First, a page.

7.  An old original, or a more recent second hand?

It depends on how important heritage and quality is to you, and of course your budget. Victorian originals won’t be big enough for a shepherd’s hut with a bathroom and kitchen, in that case you are looking for a new build. The renaissance only really got underway from the Millennium; we did our first shepherd’s hut on an old set of wheels back around then. Thing’s took off for us in 2007 when we took on our first employee, and then our 2012 shepherd’s hut garden at RHS Chelsea Flower Show is when many commentators say the shepherd’s hut became noticed by the media. We even appeared on BBC Countryfile in the early days. Others saw what we were up to and jumped on the bandwagon after that, so I would say the second-hand market is really for huts of 8 to 10 years old or so. There have been some real shockers over the years, so do be careful. There were also eBay scams for a while, where very dodgy sellers were selecting website images and selling non-existent huts. Deposits were paid for huts that never arrived. So do make sure you visit the seller and ask all the right questions, if you do go down the auction site route.

8.  Signs of a poor hut, what to look out for

Like all these things, be cautious. We tried to create an ‘entry level’ shepherd’s hut to fit a lower budget once, and we simply couldn’t. If it looks too good to be true then it probably is. And it takes years of experience to get to where Plankbridge is today: someone who has made one hut won’t have crossed the i’s and dotted the t’s. I saw one cheap hut, which had been wired for 240v electrics, which required a live exposed 3 pin duraplug to be pushed into a socket. So dangerous.

I would avoid any hut where laziness is apparent – exposed nails on the internal cladding, the use of MDF in any situation and cheap windows and doors, particularly made from tropical hardwoods which doesn’t feel right at all. And shiny, quick and easy Pozidrive screws on show is a real bugbear, I’m wincing now just thinking about it! And please don’t buy an example where the corrugated cladding is covered by wooden strips on the corners. Urgh.

9.  Is it moveable?

If you do go and see an example you do need to be sure that it’s safe to transport down the road. A specialist haulier will want to know that it’s not going to fall to bits halfway home. Both old huts, and poorly made newer ones need to have a secure roof; a cargo net pulled over the whole thing is sensible if in doubt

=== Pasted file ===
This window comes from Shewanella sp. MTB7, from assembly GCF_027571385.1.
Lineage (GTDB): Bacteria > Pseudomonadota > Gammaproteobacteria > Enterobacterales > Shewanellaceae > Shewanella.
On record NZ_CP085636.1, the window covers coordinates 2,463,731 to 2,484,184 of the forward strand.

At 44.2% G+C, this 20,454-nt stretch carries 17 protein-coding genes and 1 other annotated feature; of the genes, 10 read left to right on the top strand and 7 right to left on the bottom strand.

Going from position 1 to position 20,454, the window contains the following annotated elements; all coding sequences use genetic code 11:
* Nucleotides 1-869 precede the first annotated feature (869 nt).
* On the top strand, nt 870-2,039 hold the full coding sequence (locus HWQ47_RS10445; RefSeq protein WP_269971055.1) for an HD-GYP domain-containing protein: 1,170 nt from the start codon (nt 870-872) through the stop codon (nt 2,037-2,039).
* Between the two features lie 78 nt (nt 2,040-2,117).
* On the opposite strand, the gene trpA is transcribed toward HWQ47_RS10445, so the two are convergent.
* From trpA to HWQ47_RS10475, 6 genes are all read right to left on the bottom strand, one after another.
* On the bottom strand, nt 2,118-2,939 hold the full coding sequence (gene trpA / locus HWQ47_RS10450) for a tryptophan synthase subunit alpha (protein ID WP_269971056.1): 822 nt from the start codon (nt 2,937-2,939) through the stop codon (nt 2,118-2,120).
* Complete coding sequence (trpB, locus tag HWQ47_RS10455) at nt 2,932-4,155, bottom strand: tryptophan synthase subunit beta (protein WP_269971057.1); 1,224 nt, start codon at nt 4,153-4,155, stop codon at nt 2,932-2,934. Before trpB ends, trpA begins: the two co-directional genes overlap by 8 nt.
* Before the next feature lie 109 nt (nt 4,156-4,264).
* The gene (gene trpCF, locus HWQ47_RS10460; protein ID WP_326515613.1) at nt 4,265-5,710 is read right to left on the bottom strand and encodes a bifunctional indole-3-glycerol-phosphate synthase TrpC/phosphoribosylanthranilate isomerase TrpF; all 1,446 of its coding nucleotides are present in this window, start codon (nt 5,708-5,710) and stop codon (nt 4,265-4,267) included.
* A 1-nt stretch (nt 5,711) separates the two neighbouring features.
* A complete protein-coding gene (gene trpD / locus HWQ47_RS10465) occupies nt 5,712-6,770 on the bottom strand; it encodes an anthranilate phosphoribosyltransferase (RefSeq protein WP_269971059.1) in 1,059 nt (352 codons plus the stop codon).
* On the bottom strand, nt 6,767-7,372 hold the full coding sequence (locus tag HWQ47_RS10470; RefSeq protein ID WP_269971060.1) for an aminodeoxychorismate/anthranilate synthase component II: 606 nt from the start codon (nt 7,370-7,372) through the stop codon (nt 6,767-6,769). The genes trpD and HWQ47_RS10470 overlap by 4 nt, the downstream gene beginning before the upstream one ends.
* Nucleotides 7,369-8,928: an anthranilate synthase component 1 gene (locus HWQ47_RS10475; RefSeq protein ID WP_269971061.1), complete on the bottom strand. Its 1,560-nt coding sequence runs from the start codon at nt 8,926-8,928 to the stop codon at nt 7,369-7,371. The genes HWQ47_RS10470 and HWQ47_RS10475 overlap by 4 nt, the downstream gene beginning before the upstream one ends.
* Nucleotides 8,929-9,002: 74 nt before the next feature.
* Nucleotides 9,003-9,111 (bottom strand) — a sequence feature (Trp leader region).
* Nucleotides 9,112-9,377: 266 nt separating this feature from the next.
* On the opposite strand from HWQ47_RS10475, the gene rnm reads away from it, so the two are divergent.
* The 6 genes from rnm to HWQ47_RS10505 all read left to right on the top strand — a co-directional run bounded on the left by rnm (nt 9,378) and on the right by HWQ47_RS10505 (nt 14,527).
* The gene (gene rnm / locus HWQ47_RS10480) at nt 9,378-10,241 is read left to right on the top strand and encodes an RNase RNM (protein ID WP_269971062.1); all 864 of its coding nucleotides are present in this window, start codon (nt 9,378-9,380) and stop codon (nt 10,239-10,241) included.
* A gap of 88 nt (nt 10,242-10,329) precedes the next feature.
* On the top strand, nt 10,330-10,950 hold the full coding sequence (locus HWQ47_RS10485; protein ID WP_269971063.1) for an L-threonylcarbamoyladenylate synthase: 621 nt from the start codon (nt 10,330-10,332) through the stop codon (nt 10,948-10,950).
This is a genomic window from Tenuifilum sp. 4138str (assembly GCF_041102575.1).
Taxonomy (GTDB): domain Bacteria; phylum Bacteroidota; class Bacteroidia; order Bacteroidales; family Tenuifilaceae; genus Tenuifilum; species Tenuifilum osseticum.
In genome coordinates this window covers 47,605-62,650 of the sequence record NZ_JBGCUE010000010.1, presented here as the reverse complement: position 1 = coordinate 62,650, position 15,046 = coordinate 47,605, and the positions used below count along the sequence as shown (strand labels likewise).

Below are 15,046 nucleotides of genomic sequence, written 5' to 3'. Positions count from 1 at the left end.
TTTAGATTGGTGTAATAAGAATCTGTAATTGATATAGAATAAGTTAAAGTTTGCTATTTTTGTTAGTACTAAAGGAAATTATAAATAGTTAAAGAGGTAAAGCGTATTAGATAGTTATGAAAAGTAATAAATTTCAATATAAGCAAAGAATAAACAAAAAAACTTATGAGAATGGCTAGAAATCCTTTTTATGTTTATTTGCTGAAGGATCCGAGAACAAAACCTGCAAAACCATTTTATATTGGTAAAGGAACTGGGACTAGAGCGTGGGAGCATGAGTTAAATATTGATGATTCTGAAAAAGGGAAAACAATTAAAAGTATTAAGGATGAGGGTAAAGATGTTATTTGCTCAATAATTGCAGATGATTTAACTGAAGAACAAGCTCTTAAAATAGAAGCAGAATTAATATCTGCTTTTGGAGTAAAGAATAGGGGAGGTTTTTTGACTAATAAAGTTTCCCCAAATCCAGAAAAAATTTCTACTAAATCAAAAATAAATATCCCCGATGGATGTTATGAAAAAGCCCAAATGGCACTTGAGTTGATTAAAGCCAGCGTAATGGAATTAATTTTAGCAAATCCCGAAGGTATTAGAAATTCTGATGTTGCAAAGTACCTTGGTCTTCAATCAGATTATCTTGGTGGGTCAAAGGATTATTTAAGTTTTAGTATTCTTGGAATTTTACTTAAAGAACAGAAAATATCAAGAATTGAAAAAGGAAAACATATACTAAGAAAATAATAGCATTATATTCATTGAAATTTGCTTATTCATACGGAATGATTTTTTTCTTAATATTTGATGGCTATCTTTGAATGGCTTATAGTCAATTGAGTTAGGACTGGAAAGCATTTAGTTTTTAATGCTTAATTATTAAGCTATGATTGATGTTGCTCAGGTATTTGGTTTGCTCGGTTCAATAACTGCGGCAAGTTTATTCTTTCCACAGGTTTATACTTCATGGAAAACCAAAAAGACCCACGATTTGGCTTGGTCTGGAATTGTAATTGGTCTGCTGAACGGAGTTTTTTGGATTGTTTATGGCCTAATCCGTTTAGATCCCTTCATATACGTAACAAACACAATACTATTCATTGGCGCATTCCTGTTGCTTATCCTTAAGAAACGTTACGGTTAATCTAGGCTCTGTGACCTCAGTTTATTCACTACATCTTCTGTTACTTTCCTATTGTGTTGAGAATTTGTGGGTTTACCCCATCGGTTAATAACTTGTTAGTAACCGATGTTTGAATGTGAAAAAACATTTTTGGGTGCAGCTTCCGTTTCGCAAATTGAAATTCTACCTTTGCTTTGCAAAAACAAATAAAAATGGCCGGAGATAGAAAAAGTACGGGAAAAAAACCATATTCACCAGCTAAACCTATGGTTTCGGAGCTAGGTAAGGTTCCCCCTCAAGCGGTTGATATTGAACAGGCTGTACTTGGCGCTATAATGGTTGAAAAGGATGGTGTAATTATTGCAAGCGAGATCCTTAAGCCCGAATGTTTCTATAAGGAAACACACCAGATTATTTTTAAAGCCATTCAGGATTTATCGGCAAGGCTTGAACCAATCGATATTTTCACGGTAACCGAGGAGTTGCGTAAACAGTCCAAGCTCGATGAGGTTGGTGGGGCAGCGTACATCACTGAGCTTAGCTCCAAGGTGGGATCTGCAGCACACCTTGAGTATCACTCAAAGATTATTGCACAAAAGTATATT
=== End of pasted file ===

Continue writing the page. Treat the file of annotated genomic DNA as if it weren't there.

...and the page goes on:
10.  How much should I pay?

Old original shepherd’s huts are antiques. We’ve worked on amazing huts which had pencil drawings by the shepherd inside, and notes and even diaries written in surprisingly lovely handwriting near the bed. One particularly poignant moment was when I pulled folded newspaper from the gaps between the wall boards – as I carefully unfolded them it revealed the news from 1916, the middle of the First World War. Objects such as that have a value, and any owner will soon be able to ask £15,000 /18,000 for a good example.

A more recent second-hand shepherd’s hut? This is more difficult to answer, and I do get asked quite often. I would say it is defined by your budget; set your upper limit and go in search of a second-hand model which is of good proportion, looks ‘right’ and feels solid and well made. I would want you to feel warm, safe and happy inside. Consider if it will last 50 plus years. Is it of heirloom quality? Or stretch the budget and enjoy the process of commissioning your very own new build.

What became of the hut with the newspaper? We restored it and put the newspaper back where we found it. Safe for the next 100 years.

See what a modern day shepherd’s hut looks like here.